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Women bishops legislation wins Synod’s final approval

14 July 2014

by Madeleine Davies, Tim Wyatt, and Gavin Drake

Sam Atkins

After the vote: scenes of jubilation outside the debating chamber in York

After the vote: scenes of jubilation outside the debating chamber in York

The General Synod has given final approval to enabling women to become bishops in the Church of England. The draft legislation was carried with confident majorities in all three Houses. It can now go to the Ecclesiastical Committee of Parliament.

The Draft Bishops and Priests (Consecration and Ordination of Women) Measure needed two-thirds majorities. It was carried in the House of Bishops by 37 to 2, with 1 recorded abstention, and in the House of Clergy by 162 to 25, with 4 recorded abstentions. In the House of Laity, it was carried by 152 to 45 with 5 recorded abstentions. The Measure put before Synod in 2012 fell in the House of Laity by just 6 votes: 132 were in favour and 74 were against, with no abstentions.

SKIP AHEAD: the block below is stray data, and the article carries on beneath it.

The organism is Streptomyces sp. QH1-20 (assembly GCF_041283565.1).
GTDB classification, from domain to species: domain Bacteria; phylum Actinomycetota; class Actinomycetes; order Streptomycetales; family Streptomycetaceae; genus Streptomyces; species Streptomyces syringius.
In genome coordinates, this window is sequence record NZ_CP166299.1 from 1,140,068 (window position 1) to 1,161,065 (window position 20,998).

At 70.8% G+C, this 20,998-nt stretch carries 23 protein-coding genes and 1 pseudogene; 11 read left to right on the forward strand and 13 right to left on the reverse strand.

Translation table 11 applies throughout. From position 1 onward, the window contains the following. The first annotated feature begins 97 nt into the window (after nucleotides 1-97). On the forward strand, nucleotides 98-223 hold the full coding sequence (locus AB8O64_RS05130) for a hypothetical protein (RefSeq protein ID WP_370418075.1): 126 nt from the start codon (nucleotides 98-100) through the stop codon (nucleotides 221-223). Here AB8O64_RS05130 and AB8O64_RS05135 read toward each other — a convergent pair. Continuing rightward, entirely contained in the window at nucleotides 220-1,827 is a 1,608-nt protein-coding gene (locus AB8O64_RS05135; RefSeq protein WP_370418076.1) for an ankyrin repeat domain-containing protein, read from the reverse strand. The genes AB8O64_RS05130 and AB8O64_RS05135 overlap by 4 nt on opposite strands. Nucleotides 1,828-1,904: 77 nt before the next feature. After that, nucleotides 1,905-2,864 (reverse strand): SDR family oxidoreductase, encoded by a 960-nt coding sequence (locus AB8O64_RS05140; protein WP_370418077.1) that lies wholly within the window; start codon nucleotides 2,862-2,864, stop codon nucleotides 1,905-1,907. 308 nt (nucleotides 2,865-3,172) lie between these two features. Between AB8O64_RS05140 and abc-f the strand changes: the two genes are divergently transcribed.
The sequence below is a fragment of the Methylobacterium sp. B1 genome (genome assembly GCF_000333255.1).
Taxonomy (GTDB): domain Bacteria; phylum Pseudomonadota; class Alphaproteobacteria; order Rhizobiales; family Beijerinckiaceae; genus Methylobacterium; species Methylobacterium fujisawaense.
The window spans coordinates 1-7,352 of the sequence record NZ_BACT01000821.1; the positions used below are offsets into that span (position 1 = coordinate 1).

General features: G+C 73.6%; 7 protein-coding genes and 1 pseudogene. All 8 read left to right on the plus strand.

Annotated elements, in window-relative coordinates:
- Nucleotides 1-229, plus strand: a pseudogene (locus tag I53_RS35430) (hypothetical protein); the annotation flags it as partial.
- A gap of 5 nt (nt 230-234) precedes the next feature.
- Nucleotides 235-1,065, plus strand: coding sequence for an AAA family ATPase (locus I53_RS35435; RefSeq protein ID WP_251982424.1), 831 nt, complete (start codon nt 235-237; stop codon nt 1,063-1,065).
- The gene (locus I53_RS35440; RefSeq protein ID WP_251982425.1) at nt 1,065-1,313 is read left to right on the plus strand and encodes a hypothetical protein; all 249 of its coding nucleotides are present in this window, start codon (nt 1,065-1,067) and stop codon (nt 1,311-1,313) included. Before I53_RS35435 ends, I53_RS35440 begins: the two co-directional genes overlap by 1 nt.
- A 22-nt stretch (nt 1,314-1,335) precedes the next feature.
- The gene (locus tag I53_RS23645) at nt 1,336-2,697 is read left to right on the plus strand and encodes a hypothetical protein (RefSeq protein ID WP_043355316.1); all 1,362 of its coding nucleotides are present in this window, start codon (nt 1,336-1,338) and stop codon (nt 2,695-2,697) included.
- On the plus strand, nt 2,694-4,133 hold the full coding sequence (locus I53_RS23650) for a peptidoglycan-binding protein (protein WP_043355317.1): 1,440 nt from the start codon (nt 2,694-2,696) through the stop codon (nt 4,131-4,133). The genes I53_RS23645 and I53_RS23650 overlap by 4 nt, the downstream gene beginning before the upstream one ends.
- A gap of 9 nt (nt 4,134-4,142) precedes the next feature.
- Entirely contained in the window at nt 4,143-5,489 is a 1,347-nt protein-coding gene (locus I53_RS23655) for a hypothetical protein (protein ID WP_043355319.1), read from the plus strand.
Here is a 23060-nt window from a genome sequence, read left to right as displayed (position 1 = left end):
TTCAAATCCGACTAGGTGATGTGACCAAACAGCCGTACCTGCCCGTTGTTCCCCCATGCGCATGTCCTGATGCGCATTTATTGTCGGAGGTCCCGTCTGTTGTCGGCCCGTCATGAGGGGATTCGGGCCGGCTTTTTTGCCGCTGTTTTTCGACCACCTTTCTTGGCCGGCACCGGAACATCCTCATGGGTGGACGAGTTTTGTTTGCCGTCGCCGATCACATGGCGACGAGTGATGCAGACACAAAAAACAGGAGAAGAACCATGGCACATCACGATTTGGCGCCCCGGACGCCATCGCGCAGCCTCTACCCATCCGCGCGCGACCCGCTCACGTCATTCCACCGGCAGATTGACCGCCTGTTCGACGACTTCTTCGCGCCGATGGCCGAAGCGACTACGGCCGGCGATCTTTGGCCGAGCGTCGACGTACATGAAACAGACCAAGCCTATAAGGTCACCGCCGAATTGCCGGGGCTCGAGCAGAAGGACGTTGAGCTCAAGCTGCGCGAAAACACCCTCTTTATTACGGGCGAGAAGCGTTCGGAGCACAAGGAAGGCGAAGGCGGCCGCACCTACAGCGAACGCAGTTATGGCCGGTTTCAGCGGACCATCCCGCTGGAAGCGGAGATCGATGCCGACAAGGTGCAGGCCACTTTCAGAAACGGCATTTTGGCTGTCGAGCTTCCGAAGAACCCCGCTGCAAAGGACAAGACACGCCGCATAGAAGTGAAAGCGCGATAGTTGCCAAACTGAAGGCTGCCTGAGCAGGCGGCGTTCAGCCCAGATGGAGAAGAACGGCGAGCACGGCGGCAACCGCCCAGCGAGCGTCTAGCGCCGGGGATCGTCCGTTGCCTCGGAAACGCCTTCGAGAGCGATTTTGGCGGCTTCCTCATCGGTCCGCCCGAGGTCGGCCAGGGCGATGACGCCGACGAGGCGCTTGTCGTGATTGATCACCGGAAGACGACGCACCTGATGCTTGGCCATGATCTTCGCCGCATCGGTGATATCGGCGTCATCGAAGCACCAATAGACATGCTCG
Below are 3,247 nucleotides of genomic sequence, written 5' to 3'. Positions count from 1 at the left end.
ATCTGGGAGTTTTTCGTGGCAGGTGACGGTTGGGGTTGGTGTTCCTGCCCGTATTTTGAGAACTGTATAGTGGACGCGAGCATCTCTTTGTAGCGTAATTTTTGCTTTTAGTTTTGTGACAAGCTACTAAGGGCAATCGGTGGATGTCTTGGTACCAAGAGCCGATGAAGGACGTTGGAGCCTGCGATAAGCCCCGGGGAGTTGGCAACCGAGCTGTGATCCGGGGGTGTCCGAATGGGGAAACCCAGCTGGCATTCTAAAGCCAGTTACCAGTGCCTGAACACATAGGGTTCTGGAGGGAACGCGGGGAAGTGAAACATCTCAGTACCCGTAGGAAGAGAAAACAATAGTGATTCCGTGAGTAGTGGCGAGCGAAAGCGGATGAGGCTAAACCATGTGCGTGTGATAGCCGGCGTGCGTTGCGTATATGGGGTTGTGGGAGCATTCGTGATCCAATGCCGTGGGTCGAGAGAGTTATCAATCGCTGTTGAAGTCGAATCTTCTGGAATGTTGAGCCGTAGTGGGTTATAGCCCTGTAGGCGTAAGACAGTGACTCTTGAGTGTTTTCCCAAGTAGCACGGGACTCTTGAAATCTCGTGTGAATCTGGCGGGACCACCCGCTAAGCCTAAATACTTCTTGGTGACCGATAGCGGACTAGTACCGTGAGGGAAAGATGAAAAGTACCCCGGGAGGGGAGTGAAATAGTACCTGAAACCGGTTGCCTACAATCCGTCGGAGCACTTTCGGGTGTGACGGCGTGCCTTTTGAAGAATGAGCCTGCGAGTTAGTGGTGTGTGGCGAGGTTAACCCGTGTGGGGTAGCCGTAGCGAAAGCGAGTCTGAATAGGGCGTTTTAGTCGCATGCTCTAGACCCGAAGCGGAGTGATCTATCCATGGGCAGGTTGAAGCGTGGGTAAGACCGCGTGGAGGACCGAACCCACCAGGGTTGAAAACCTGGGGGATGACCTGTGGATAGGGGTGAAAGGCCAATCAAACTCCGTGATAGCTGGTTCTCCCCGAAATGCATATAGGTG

The Archbishop of York, Dr Sentamu, chairing the debates, asked that the votes be received "with restraint and sensitivity". But he ended the session by leading many members of the Synod in singing "We are marching in the light of God".

Introducing the debate, the Bishop of Rochester, the Rt Revd James Langstaff, told the Synod that there were "many eyes and ears which are attentive to what we say and do". But he said that, while the Synod was aware of others, "we are here today to do what we believe, under God, to be right."

Hopes that the Measure would be carried were raised in the morning, as members of the laity who had helped to defeat the 2012 draft Measure stood up to explain why they would vote for the new package.